The purchase of Christmas Hall by Asa Packer in 1865 set the first stepping stone in a path toward the mountain slope campus known as Lehigh University.
Lehigh’s storied campus tradition is synonymous with its architecture. That is, to tell the history of the campus’ structural change is to tell its history as a university — dynamic and innovative.
Although The Brown and White, founded in 1894, was not around to document the campus’s earliest establishments, the publication has closely followed university development since its earliest incarnation.
The university’s story begins with what University Architect Brent Stringfellow calls the campus’s “historic core.”
After purchasing Christmas Hall, which was renamed Christmas Saucon in 1872, Packer pursued a greater undertaking. He insisted on a stone-built statement to house his university, which included a railroad line as a means of transporting the building’s material. In 1868, Packer Hall, which is now known as the University Center, opened its doors to all academic and social activity.
In its youth, the triple-partitioned building housed the President’s office, laboratories, classrooms and a museum. For nine decades, Lehigh’s earliest departments of civil engineering, mathematics, philosophy and psychology were also in the University Center.
Lehigh then began to stretch itself outward, and the $100,000 addition of Linderman Library — a roughly $2.4 million undertaking today — marked the first step outside of Packer Hall. Packer named the building after his daughter, Lucy Packer Linderman, and the building was finished in 1877.
“(Linderman Library) is what a lot of people’s mental image of a college library looks like,” said political science professor Al Wurth.
The following years included the construction of similarly-styled Gothic revival pieces, such as Coppee Hall, home to the journalism department and The Brown and White. The building was originally an open-floor gymnasium, which was finished in 1885. Other Gothic-style buildings included Packer Memorial Church, which was finished in 1887, and Chandler Hall — now Chandler-Ullmann Hall — which was finished in 1884.
Chandler-Ullmann, designed by Philadelphia-based architect Addison Hutton and Lehigh chemistry department head William Chandler, optimized the flow of ideas generated inside the building during the time of chemical science’s proverbial gold rush. Due to its state-of-the-art laboratories, the building was recognized at the International Exposition in Paris in 1889.
Lehigh theater professor Pam Pepper, who started working at Lehigh in 1987, had her first office in Chandler-Ullman. She said she felt firsthand the impact of working among such rich history.
“I loved that building,” Pepper said. “The worn stairs. Hundreds of people have walked up and down the stairs. That always resonates with me.”
Stringfellow said he believes that Chandler-Ullman is not only historically important, but also academically important.
“Lehigh’s historic legacy isn’t just how the buildings are old,” Stringfellow said. “From the time that Asa Packer started the school, there’s been an idea that the buildings put on campus should be forward-looking as well.”
Lehigh’s architectural mode of operating thereafter reflected a similar initiative that inspired the construction of Chandler Hall. Lamberton Hall was built in 1907 followed by Fritz Laboratory in 1909 and Packard Laboratory in 1929. These places answered a call for innovative spaces of learning.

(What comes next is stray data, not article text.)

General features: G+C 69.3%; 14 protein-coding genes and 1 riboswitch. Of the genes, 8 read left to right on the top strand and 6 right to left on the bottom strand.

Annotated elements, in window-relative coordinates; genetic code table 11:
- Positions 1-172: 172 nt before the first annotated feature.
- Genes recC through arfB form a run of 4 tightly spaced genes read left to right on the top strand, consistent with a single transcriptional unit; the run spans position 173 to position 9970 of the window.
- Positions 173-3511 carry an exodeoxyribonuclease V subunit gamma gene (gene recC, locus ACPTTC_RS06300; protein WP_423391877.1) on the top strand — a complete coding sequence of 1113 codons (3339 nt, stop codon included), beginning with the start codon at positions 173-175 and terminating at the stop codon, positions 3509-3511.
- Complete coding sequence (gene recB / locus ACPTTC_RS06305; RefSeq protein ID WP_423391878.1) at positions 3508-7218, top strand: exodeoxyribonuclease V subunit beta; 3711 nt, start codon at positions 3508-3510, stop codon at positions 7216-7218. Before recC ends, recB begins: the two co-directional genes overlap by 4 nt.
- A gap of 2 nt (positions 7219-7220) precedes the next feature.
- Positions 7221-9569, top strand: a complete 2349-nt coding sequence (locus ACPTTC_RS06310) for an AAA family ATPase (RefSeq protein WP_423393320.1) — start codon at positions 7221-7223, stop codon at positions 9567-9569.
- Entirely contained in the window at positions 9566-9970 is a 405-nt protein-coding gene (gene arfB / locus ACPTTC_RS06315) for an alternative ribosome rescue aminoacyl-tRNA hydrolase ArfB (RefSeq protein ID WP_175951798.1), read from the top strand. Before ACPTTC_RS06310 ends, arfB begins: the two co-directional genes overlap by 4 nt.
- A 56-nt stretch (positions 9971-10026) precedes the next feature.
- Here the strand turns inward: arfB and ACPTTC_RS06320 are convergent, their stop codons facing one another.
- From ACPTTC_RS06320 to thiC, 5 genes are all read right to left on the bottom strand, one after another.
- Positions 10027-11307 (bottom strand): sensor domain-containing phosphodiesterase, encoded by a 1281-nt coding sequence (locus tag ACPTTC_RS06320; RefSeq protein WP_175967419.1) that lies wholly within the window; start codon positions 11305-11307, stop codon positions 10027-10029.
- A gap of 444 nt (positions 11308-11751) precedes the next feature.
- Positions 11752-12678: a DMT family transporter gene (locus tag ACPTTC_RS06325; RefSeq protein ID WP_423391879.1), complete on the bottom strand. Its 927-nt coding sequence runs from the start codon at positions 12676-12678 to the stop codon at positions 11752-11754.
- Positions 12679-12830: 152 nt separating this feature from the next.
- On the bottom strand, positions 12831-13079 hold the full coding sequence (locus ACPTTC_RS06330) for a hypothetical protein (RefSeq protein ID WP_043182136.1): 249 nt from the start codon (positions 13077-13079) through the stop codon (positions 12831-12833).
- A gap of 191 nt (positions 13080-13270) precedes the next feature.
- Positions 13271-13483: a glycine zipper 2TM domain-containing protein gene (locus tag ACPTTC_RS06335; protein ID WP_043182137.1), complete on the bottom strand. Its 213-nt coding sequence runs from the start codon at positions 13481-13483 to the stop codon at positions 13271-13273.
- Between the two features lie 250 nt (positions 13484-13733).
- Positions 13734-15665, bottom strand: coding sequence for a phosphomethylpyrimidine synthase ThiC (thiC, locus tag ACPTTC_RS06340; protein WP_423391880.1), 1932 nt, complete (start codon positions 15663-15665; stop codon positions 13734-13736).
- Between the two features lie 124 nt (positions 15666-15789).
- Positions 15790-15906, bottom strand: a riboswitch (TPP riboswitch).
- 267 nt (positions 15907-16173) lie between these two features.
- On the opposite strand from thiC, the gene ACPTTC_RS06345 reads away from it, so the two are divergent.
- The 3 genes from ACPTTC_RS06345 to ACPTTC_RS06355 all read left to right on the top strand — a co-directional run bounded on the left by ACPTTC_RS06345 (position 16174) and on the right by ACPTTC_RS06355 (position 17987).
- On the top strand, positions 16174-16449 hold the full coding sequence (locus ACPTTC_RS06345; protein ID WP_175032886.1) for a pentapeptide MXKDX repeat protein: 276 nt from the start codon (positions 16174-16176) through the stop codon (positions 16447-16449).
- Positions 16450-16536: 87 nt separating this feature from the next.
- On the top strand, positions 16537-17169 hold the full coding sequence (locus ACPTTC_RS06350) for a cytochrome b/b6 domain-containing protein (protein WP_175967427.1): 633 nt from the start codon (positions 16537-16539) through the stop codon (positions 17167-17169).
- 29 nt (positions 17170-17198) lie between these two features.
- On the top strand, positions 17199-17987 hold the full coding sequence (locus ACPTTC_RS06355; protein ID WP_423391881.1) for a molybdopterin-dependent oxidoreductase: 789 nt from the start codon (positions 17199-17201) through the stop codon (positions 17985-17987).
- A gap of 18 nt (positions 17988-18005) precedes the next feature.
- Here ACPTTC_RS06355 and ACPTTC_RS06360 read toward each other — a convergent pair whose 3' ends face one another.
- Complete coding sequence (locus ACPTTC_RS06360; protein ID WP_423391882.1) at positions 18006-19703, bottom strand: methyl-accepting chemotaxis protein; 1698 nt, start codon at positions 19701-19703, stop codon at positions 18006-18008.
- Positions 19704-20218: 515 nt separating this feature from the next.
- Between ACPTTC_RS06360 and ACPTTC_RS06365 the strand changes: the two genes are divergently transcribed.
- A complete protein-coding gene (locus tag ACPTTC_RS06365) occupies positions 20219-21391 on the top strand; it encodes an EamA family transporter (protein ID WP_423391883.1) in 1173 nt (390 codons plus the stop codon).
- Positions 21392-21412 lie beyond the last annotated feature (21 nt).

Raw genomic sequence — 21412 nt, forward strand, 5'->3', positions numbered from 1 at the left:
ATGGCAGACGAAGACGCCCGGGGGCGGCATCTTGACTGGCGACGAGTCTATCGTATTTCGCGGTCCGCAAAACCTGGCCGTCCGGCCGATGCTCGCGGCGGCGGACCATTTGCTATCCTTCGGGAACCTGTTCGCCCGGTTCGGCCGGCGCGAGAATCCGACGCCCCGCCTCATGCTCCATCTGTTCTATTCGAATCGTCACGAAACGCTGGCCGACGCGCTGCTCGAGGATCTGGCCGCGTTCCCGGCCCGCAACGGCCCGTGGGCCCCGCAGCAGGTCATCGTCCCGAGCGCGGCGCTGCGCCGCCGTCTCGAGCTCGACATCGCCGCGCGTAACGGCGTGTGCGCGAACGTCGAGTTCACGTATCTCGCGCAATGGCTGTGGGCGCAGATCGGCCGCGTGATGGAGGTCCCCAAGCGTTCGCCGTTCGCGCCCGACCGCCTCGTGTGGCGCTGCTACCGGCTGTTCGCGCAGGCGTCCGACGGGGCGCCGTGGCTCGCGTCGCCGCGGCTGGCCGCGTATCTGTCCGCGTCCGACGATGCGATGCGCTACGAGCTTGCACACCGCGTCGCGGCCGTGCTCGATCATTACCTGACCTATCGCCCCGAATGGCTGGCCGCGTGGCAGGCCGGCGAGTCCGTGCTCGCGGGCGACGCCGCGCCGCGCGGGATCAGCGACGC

Fritz Laboratory’s use of wide-flange steel i-beams, courtesy of Bethlehem Steel, was one of the country’s first, and it hinted at future generations of productive engineering research. On Sept. 27, 1910, The Brown and White printed an update on the new Fritz Laboratory, highlighting the facility’s vertical screw machine, which was the largest in the world at the time.
The Brown and White also followed the progress of Packard Lab throughout its 35th volume. The articles ranged from an alumni discussion about the lab’s plans and approval for the contractor by the Board of Trustees to the first clubs and sessions held in the building.
Pepper said that she experienced the campus’s progression by means of structural change in Zoellner Arts Center, which opened in 1997. She formerly worked in what is now Wilbur Powerhouse. She said she recalled standing inside of Baker Hall with her senior students, tears in their eyes, in response to their new venue of learning.
“It (is) a space for students to be able to tackle new projects—things that they had never done before,” Pepper said. “The physical structure of the building — the office spaces in conjunction with the scene shop and the costume shop — allows us to physically be together, which is so important to what we do.”
Ken Kodama, earth and environmental science professor, said he feels similarly about his own workspace in STEPS, which was finished in 2010. Formerly stationed in Williams Hall, Kodama said the facilities were not optimal for conducting research because he had to carry his own unwieldy equipment up flights of stairs.
“(STEPS) is a really up-to-date, modern facility,” Kodama said. “(Students can) learn how to do measurements and how to analyze data.”
The Brown and White printed an article in Vol. 115 about the new addition to the campus. Tony Hanna, director of community and economic development of Bethlehem at the time, said STEPS would set an example and improve the university’s relationship with the city.
As Lehigh embarks on future developments, such as its Path to Prominence campaign, Stringfellow believes that the university will keep similar interests in mind.
“We want to… create better pathways, better connections and better relationships,” Stringfellow said.